This Remote Arctic Park in Canada Can Now Be Visited on Google Street View

Fewer than 50 people visit Quttinirpaaq National Park on Ellesmere Island IRL each year.
October 12, 2017, 3:08pm
Google Trekker at Tanquary Fiord in Quttinirpaaq National Park. Image: Parks Canada/Ryan Bray

It's that time of the year when everything gets cold and sad, the deadlines are popping up, and your Halloween costume hasn't been shipped yet. Instead of going for a stroll in your local 200-square-foot park to take a breather, now you can check out Canada's most remote and northern park—it's less than 800 kilometres away from the North Pole—through Google Street View.

Parks Canada staff member hikes near Air Force Glacier with the Google Trekker in Quttinirpaaq National Park, Nunavut. Image: Parks Canada/Ryan Bray

Quttinirpaaq National Park is located on Ellesmere Island on the northernmost end of Nunavut—its name means "top of the world" in Inuktitut, the language of the local Indigenous communities. Less than 50 people visit the park each year due to its significant distance from the rest of the country—there are three landing sites where tourists can be dropped off after getting the proper permits, and they're warned of the dangers of river crossings, avalanches, and local wildlife like polar bears. Hikes in the park can last from 9-12 days at a time.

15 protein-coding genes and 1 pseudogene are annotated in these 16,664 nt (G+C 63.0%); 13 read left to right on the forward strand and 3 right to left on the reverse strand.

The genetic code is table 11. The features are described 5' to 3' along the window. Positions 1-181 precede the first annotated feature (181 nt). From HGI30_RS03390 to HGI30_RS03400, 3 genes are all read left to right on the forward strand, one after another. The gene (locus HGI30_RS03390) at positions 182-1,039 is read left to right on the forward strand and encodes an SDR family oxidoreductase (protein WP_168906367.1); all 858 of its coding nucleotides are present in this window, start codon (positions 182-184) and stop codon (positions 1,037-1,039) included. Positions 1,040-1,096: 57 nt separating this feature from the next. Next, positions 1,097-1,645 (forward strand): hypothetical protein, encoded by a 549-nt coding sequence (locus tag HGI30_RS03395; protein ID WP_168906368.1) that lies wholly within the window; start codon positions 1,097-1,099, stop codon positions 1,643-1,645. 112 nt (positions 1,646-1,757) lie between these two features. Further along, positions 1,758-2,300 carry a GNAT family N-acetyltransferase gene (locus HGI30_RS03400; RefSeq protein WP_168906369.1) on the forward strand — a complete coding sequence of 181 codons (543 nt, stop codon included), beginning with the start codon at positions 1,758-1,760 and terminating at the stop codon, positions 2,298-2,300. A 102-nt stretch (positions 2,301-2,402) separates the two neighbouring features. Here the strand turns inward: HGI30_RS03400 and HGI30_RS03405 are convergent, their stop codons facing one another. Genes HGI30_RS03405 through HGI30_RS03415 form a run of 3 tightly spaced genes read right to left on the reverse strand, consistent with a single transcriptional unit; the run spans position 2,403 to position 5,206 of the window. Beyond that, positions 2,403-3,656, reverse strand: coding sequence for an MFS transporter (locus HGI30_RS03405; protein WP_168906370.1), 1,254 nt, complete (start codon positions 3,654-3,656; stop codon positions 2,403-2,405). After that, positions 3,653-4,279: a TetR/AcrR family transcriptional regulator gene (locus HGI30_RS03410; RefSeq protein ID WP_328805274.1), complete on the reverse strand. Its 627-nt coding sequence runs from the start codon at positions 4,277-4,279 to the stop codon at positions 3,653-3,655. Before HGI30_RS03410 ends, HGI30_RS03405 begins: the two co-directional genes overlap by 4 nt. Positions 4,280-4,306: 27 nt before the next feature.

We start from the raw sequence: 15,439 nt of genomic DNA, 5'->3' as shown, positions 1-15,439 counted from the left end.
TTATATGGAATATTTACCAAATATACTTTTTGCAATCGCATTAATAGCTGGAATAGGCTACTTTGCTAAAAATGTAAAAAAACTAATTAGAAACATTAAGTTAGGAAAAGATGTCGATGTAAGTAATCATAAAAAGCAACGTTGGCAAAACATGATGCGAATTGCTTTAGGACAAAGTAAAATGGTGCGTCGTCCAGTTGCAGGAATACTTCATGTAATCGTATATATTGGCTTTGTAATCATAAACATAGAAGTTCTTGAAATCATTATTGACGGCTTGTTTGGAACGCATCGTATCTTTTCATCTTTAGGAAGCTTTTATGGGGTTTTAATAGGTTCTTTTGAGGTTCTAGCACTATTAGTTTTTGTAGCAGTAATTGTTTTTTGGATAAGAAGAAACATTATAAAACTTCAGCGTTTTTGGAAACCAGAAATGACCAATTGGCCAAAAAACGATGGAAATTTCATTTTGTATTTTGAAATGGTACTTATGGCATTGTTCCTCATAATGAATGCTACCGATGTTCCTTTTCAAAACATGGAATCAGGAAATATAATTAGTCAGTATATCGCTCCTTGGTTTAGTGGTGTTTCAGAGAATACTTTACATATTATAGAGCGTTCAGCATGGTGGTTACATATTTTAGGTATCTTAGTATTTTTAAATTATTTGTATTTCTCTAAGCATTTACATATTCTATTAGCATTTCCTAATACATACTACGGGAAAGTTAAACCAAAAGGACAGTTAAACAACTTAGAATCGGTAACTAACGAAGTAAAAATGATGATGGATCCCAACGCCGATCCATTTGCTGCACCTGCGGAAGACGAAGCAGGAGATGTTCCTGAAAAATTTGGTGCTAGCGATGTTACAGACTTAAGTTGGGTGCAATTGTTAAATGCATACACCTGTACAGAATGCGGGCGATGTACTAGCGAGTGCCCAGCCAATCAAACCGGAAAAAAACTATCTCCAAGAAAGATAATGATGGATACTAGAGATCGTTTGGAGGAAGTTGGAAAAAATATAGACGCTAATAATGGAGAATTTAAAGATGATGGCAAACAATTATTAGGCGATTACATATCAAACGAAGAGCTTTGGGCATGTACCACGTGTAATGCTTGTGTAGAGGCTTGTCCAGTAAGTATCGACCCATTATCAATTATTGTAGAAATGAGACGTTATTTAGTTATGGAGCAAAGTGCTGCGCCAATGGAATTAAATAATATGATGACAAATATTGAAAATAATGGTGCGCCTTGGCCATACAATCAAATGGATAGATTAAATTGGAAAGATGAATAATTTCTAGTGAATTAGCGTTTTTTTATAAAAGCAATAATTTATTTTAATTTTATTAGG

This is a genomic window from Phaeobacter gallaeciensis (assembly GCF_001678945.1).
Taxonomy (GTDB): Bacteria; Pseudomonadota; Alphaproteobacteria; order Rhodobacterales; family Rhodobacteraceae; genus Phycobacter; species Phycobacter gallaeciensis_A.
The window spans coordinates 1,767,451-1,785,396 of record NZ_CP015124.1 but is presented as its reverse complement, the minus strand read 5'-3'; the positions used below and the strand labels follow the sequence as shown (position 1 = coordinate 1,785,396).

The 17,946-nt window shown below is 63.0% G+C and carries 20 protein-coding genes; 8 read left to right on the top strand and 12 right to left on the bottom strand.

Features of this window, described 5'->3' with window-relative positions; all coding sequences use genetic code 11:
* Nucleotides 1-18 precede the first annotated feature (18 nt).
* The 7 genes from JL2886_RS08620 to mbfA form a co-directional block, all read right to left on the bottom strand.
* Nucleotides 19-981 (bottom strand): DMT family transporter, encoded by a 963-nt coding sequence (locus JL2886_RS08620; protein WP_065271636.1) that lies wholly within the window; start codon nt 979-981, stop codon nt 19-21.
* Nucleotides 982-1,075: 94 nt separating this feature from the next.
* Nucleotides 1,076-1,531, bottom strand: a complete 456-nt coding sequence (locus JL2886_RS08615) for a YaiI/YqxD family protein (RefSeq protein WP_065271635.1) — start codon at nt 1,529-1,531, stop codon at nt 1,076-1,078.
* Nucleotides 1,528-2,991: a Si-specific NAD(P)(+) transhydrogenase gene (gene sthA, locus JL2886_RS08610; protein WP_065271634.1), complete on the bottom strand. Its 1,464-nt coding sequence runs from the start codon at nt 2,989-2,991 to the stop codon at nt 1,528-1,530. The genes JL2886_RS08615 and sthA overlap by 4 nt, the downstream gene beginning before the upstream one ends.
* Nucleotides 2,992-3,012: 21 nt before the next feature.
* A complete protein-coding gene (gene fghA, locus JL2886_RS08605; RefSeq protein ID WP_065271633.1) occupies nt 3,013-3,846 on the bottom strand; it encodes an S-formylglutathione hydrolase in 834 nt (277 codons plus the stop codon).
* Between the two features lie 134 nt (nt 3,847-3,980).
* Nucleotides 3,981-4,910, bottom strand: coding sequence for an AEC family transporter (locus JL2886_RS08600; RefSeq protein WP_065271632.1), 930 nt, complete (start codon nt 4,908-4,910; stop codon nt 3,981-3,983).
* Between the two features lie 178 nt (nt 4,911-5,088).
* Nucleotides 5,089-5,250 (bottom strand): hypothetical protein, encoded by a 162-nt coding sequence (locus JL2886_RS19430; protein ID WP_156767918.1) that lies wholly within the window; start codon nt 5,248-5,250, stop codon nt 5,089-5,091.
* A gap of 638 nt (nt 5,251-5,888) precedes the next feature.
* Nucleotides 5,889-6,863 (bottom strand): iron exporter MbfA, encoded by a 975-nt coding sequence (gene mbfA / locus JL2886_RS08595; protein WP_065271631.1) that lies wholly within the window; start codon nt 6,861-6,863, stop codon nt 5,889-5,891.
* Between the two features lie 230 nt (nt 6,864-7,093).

A tent ring at an archaeological site near Kettle Lake in Quttinirpaaq National Park. Image: Parks Canada/Ryan Bray

Read More: Google Maps Will Now Display More Than 3,000 Indigenous Lands in Canada

Google sent their Street View team to the park to go through some of the hiking trails there, and the images are stunning. While they can't map out the entire park (it clocks in at just under 38,000 square kilometres), the team managed to get a good representation of its different environments—the glaciers, rocky mountains and shining lakes.

Screengrab. Image: Jacob Dubé

I typically use Street View to figure out which side of the road that new restaurant is on, so it's a strange experience to have the freedom to explore somewhere as remote as Quttinirpaaq, especially with the lack of roads in most places on this map—it appears as though the Street View was recorded entirely on foot. I just clicked on some rocks and went from there. With everything going on nowadays, just check out some rocks and take a breather.

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